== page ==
Manchester's Turkish community celebrates friendship
By MARK HAYWARD New Hampshire Union Leader
Eyup Sener, left, president of the Turkish Cultural Center of New Hampshire, talks with media award winner Joseph McQuaid, publisher of the New Hampshire Union Leader, during the Turkish Cultural Center of Manchester's awards dinner, held at the Radisson Hotel, on Tuesday, in Manchester. (Thomas Roy/Union Leader)
MANCHESTER — With violence and unrest upending much of the Muslim world, a small gathering in Manchester was doing what it could to maintain the stability of Turkey and further friendly relations with the United States.
The Turkish Cultural Center New Hampshire hosted its second Annual Friendship Dinner and Award Ceremony at the Radisson Hotel in downtown Manchester, an event that drew several political, religious and business leaders from the state.
"We are just trying to build a good relationship between different communities, different ethnic backgrounds," said Eyup Sener, a journalist with a New York-based Turkish-American newspaper and the president of the New Hampshire organization.
Guests included New Hampshire House Speaker Terie Norelli; Bill Shaheen, the husband of U.S. Sen. Jeanne Shaheen; and Grace Bishop Demetrios of Mokissos, the auxiliary bishop of the Greek Orthodox Archdiocese of America.
Joseph McQuaid, president of the Union Leader Corp., received the organization's media award. Kate Baker, who runs the Network for Educational Opportunity, received the organization's education award.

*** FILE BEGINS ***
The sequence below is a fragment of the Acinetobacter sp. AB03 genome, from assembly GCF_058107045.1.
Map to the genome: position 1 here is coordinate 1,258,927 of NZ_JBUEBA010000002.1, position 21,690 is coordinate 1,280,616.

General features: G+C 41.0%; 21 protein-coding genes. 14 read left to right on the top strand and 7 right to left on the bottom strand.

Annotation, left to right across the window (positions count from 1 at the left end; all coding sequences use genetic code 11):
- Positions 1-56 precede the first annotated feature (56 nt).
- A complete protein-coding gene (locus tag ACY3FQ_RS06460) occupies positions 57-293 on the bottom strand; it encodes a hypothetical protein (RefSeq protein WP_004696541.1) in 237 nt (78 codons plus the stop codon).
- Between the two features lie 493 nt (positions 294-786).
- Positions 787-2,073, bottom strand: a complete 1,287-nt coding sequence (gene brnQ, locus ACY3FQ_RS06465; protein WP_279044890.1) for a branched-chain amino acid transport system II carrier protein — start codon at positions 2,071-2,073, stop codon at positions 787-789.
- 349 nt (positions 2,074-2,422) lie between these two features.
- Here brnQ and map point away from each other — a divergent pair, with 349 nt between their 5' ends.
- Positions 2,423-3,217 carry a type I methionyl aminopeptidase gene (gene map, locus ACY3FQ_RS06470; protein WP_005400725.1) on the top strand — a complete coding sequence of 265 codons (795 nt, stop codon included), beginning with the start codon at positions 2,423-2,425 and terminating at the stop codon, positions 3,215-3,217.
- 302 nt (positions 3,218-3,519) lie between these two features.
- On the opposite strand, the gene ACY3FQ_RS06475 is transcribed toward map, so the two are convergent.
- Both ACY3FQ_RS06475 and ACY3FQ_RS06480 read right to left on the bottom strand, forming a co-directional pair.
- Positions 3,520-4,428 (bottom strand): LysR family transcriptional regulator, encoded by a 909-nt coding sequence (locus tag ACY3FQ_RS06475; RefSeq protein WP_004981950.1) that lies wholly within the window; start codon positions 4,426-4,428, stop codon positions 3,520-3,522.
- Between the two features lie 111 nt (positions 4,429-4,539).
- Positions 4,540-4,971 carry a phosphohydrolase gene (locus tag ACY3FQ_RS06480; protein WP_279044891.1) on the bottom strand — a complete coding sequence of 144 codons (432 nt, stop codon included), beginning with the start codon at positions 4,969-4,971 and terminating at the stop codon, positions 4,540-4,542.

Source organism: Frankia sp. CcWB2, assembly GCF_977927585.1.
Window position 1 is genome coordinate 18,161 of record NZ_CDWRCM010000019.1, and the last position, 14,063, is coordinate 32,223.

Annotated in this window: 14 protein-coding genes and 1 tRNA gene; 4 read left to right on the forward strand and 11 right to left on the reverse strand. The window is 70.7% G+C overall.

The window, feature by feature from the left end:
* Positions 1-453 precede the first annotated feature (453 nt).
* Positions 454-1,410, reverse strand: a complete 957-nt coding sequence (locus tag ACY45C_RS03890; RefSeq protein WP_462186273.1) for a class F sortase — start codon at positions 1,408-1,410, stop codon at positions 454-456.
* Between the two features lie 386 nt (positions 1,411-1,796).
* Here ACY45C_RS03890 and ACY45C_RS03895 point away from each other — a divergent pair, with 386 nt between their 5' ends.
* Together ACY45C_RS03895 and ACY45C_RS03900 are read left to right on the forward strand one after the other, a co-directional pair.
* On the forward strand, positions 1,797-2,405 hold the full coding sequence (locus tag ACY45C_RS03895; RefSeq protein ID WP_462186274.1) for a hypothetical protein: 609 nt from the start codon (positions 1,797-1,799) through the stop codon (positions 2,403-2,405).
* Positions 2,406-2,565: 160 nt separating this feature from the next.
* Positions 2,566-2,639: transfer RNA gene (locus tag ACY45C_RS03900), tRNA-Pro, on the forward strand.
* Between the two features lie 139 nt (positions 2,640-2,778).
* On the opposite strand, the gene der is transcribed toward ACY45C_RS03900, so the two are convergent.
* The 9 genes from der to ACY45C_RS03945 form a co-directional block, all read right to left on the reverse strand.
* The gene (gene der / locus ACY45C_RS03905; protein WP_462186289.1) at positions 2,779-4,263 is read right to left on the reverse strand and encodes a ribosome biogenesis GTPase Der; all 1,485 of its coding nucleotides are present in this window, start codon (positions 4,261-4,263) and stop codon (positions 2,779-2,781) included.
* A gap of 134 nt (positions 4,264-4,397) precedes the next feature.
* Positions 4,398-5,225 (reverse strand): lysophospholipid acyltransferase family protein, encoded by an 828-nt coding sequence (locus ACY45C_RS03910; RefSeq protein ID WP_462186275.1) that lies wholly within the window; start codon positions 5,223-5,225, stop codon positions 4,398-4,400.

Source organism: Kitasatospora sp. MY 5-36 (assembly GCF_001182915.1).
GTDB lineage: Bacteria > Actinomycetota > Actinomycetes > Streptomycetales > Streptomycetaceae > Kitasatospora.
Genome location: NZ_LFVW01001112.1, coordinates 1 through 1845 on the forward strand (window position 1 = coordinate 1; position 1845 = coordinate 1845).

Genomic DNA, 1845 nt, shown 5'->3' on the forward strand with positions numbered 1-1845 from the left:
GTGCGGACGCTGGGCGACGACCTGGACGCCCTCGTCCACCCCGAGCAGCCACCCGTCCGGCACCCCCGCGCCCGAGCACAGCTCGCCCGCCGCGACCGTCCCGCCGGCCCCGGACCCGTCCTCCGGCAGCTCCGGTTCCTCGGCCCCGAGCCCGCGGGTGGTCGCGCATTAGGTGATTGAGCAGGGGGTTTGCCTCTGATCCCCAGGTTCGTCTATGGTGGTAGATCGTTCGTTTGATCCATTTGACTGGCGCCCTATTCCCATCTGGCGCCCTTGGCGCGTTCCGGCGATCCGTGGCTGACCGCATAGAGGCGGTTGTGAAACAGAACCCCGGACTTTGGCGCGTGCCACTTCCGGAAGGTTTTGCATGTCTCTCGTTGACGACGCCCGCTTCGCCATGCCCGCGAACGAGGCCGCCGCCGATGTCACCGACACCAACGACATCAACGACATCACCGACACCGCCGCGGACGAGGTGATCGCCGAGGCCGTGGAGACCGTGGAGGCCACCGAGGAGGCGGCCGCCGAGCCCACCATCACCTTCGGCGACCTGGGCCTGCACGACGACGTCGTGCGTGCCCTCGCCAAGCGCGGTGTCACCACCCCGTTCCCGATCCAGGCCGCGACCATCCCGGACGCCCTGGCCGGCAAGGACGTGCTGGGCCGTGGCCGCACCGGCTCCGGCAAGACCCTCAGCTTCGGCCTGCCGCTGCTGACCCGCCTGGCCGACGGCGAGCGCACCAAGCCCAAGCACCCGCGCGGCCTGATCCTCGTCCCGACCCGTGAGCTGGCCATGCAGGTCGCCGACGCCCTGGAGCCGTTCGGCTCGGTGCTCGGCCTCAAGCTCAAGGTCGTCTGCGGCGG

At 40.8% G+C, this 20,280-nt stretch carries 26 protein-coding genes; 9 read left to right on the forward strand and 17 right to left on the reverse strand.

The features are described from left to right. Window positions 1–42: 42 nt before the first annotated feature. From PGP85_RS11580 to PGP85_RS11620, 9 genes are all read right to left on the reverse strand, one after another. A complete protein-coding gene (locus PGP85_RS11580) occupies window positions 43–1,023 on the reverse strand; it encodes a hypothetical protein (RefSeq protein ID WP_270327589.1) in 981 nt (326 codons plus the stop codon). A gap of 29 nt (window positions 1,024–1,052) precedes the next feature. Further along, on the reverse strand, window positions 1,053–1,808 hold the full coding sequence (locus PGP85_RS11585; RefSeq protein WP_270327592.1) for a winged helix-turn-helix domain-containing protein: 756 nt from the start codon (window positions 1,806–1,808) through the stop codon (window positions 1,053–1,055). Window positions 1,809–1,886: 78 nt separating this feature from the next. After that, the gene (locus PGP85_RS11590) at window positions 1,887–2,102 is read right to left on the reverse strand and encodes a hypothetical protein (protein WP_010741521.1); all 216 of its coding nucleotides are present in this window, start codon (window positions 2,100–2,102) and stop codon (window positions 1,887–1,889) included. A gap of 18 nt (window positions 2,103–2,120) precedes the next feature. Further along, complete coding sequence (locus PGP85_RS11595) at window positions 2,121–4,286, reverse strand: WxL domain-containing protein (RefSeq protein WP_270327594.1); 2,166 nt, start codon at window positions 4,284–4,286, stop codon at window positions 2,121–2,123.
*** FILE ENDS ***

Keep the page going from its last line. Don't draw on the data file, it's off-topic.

The Turkish community in New Hampshire is not large, members said. Nor is it like many immigrant groups, who come to the United States to escape political oppression or economic hardship.
Sener said New Hampshire Turks are professionals who move to America for career reasons. They quickly become U.S. citizens; they live throughout the state; they consciously try to assimilate.
But the Cultural Center does teach the Turkish language to children, and it provides opportunities to come together for religious feasts and social events.
It also sponsors cultural exchanges. For example, state Rep. Lenette Peterson, R-Merrimack, has accompanied them to Turkey, twice.
"All you hear about is radical Muslim groups," Peterson said. "I had no clue what to expect. They were the nicest people: friendly, kind."
She said Turkey is a strong ally of the United States, yet it does not have free trade status, something she doesn't understand. "We have free trade with countries that don't like us," she said.